3.1 Preliminary example: The BKL billiard (vacuum gravity)
To illustrate the regularity of the gravitational billiards and motivate the mathematical developments
through an explicit example, we first compute in detail the billiard characterizing vacuum, gravity.
Since this corresponds to the case originally considered by BKL, we call it the “BKL billiard”. We show in
detail that the billiard reflections in this case are governed by the “extended modular group”
, which, as we shall see, is isomorphic to the hyperbolic Coxeter group .
3.1.1 Billiard reflections
There are three scale factors so that after radial projection on the unit hyperboloid, we get a billiard in
two-dimensional hyperbolic space. The billiard region is defined by the following relevant wall inequalities,
(symmetry walls) and
(curvature wall). The remarkable properties of this region from our point of view are:
- It is a triangle (i.e., a simplex in two dimensions) because even though we had to begin with 6
walls (3 symmetry walls and 3 curvature walls), only 3 of them are relevant.
- The walls intersect at angles that are integer submultiples of , i.e., of the form
where is an integer. The symmetry walls intersect indeed at sixty degrees () since the
scalar product of the corresponding linear forms (of norm squared equal to ) is , while the
gravitational wall makes angles of zero (, scalar product ) and ninety (, scalar
product ) degrees with the symmetry walls.
These angles are captured in the matrix of scalar products,
which reads explicitly
Recall from the previous section that the scalar product of two linear forms and is,
in a three-dimensional scale factor space,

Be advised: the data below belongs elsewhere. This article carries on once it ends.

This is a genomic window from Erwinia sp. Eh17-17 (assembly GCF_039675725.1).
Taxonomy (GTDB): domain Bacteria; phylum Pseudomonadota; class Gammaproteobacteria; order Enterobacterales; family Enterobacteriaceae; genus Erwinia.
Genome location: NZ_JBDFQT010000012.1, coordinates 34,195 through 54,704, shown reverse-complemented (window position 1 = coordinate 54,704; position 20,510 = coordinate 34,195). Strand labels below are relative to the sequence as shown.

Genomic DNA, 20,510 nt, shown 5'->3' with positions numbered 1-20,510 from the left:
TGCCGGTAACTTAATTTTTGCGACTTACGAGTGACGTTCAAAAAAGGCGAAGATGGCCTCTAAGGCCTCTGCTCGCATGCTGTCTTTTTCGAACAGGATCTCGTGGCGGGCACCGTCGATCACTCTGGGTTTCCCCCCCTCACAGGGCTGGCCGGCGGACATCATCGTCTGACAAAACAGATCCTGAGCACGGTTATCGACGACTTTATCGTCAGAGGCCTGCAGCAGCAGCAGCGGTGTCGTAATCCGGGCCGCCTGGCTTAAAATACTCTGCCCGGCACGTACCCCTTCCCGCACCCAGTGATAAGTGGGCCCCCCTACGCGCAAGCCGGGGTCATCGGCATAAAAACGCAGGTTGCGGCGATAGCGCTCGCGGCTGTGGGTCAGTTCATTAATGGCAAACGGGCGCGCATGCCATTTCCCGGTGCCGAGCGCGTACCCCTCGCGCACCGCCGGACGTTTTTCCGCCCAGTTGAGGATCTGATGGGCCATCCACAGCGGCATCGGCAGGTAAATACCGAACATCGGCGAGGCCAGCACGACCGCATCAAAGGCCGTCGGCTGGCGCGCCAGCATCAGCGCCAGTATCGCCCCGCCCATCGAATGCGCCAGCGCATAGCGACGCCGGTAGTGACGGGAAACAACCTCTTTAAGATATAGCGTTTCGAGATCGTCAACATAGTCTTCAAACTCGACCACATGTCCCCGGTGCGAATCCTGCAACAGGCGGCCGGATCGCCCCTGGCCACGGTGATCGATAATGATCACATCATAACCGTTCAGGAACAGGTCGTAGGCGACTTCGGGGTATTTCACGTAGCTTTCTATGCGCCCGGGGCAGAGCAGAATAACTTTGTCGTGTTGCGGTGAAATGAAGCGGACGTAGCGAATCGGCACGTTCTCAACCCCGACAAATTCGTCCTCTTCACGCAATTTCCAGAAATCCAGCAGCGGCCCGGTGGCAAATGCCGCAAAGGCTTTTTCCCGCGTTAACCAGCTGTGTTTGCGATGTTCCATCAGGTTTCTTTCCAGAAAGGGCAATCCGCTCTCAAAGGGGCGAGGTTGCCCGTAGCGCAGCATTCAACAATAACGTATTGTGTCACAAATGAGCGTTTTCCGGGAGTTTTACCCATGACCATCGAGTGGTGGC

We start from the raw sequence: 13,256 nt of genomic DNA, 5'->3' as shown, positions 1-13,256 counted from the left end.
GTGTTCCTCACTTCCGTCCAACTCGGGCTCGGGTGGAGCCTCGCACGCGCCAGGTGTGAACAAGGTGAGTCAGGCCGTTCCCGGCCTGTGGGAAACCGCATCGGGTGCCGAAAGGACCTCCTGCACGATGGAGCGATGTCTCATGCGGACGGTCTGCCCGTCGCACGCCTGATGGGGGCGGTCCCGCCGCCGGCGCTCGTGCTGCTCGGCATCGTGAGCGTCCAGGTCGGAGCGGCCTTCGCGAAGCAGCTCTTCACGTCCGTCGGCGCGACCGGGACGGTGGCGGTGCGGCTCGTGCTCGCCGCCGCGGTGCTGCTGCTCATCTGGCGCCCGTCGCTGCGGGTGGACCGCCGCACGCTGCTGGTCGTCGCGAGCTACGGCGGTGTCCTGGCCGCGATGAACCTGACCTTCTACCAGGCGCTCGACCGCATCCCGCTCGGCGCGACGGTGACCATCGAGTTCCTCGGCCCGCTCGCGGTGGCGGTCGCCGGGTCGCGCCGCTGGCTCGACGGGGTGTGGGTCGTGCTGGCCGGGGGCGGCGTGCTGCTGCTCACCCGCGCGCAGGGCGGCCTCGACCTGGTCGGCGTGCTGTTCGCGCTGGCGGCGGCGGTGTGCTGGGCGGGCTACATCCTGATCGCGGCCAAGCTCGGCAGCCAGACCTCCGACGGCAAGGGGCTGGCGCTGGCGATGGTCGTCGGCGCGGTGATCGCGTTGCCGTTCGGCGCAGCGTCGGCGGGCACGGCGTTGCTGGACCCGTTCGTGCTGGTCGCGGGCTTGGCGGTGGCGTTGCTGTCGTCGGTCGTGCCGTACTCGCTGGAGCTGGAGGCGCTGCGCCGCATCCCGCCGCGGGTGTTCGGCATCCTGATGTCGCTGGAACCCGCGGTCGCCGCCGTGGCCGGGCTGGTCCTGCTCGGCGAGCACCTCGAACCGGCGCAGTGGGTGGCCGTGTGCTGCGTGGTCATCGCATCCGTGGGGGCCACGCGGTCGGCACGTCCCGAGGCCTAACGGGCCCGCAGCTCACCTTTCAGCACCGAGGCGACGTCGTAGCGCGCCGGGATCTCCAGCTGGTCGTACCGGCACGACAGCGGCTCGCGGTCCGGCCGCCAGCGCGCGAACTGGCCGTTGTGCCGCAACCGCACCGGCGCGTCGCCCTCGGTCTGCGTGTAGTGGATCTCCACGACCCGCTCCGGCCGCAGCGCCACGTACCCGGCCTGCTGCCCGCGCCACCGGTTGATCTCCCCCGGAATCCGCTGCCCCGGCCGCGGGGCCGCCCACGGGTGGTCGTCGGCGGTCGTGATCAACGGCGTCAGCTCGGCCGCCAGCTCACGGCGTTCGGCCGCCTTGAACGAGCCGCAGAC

where we have taken , and . The corresponding billiard
region is drawn in Figure 1.
||The BKL billiard of pure four-dimensional gravity. The figure represents the billiard region
projected onto the hyperbolic plane. The particle geodesic is confined to the fundamental region
enclosed by the three walls and , as
indicated by the numbering in the figure. The two symmetry walls and
intersect at an angle of , while the gravity wall intersects, respectively, at angles
and with the symmetry walls and . The particle has no direction
of escape so the dynamics is chaotic.
Because the angles between the reflecting planes are integer submultiples of , the reflections in the walls bounding the
obey the following relations,
The product is a rotation by and hence squares to one; the product is a rotation
by and hence its cube is equal to one. There is no power of the product that is equal to one,
something that one conventionally writes as
The group generated by the reflections , and is denoted , for reasons that will
become clear in the following, and coincides with the arithmetic group , as we will now show
(see also [75, 116, 107]).
3.1.2 On the group
The group is defined as the group of matrices with integer entries and
determinant equal to , with the identification of and ,
Note that although elements of the real general linear group have (non-vanishing) unrestricted
determinants, the discrete subgroup only allows for in order for the
inverse to also be an element of .